Just Above Sunset
May 23, 2004: Notes on the War Scandals

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My friend Ric in Paris sent along these comments this week.


Bonjour Alan –


People in New York City are worried that 'the terrorists' are going to be looking for revenge.  They are worried that they will be the target because wars no longer only pit trained soldiers in uniform against each other. Of course the people in New York City have already been hit, so they know it can happen, and they are pretty convinced that nobody in Washington will do anything to stop it.  This is the only result - of the all-out 'war on terrorism' waged by armchair neocon hawks.


While few outside of America are 'surprised,' potential victims in America are disappointed and afraid.  They lack hope.  When New Yorkers become hopeless, this is a danger signal.


Is there anybody there with any ideas about how to get out of the mess the United States has created for itself?  Try to guess what it means if the answer is 'no.'


If 'no,' expect the folly to continue.  You have, as they say, not seen everything yet.


I am not following any of this carefully. I didn't 'follow' Vietnam either.  But if any remember it - a classic example of folly - that war wasn't over in '69; it dragged on until '74 or '75, ending with the United States escaping from Saigon with only the shirt on its back.


The United States looks like it is setting itself up for another debacle and doesn't appear to have any way of changing the course of history that it's following.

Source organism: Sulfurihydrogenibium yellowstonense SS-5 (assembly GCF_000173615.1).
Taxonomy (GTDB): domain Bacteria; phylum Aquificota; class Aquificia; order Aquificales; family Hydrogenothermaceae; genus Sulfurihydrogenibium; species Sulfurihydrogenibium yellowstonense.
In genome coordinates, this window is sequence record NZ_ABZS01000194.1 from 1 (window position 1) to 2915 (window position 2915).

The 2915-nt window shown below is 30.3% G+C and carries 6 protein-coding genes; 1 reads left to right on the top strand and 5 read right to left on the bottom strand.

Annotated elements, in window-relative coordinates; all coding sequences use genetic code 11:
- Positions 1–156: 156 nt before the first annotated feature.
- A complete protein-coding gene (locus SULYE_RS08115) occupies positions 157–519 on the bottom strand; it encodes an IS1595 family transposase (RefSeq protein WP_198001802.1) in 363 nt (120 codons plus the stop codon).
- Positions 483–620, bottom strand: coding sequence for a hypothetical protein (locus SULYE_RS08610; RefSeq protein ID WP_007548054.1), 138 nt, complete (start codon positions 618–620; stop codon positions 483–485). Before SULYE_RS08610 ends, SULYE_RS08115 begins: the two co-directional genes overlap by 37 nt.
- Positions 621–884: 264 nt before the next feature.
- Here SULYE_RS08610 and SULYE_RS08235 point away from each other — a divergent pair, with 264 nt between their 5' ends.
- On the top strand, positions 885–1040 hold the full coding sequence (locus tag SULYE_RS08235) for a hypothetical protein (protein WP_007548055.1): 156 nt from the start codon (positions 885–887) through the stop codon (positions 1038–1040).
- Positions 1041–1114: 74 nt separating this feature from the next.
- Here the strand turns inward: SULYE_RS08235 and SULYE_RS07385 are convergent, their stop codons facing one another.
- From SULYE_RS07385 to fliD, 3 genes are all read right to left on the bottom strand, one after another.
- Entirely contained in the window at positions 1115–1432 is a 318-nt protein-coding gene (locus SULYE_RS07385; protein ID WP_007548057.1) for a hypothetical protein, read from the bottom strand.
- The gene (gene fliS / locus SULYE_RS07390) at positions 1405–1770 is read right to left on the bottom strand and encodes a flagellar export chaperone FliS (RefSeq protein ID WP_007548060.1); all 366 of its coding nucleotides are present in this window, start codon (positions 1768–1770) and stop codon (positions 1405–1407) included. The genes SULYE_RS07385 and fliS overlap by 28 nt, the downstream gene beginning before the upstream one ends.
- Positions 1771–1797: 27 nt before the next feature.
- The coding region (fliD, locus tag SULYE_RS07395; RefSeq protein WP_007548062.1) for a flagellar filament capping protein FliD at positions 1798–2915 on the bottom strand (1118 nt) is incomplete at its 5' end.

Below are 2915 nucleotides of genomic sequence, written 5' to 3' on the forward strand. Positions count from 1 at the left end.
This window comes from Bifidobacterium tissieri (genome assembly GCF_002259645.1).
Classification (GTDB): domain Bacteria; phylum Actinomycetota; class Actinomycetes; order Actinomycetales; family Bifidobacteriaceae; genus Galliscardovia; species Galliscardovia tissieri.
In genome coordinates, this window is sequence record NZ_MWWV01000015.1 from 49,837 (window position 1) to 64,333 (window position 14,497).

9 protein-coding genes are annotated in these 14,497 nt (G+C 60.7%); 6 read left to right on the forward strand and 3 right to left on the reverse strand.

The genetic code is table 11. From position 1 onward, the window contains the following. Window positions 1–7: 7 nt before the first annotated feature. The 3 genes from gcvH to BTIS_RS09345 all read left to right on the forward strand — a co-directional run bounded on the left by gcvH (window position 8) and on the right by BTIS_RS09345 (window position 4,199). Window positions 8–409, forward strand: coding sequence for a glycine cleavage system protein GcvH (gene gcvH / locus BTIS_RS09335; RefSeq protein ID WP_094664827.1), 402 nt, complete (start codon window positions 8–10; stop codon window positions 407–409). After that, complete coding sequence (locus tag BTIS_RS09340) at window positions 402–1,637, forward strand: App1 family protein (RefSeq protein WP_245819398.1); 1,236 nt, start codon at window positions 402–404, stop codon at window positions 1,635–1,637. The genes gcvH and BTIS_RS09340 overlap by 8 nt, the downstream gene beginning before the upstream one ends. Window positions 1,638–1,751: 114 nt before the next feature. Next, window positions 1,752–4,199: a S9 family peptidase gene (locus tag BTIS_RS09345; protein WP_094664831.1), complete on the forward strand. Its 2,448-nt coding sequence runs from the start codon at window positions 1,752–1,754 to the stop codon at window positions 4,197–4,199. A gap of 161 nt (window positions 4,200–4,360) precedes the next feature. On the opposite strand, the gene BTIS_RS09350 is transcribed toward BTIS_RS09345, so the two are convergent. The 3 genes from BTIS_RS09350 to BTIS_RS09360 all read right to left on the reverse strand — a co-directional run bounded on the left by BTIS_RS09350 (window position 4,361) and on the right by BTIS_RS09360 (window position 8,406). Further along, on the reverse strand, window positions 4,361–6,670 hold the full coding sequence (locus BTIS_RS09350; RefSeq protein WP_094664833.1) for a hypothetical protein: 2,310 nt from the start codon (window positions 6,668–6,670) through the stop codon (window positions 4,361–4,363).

What 'friends of America' think about this is irrelevant.  What Americans think of it - well, it's your future.  It's time to sit down and think your way out of the situation.  This is not a reassuring message given the way things seem to be.


regards, ric


Yes.  We created a mess. 


Fred Kaplan has the best summary you can find of the trap Bush is in with this prisoner abuse business in Iraq.

See Locked in Abu Ghraib
The prison scandal keeps getting worse for the Bush administration.
Fred Kaplan - Posted Monday, May 17, 2004, at 3:22 PM PT in SLATE.COM

Here’s the premise:


The White House is about to get hit by the biggest tsunami since the Iran-Contra affair, maybe since Watergate.  President George W.  Bush is trapped inside the compound, immobilized by his own stay-the-course campaign strategy.  Can he escape the massive tidal waves?  Maybe.  But at this point, it's not clear how. 


One thinks of the old “spies and corrupt politicians” movie No Way Out – not a very good film (Kevin Costner is awful as usual) but a great title. 

Kaplan of course is referring to Seymour Hersh's latest New Yorker item and a three-part series in Newsweek - both discussed in Just Above Sunset on the 16th – May 16, 2004 - Responsibility - Military Style... and legal issues in some detail. 

Kaplan claims that if what is reported is true then it is hard to avoid concluding that responsibility for the Abu Ghraib atrocities goes straight to the top, both in the Pentagon and the White House, and that varying degrees of blame can be ascribed to officials up and down the chain of command. 

The summary? 


The gist is that last year, Secretary of Defense Donald Rumsfeld put in place a secret operation that, in Hersh's words, "encouraged physical coercion and sexual humiliation of Iraqi prisoners in an effort to generate more intelligence about the growing insurgency in Iraq."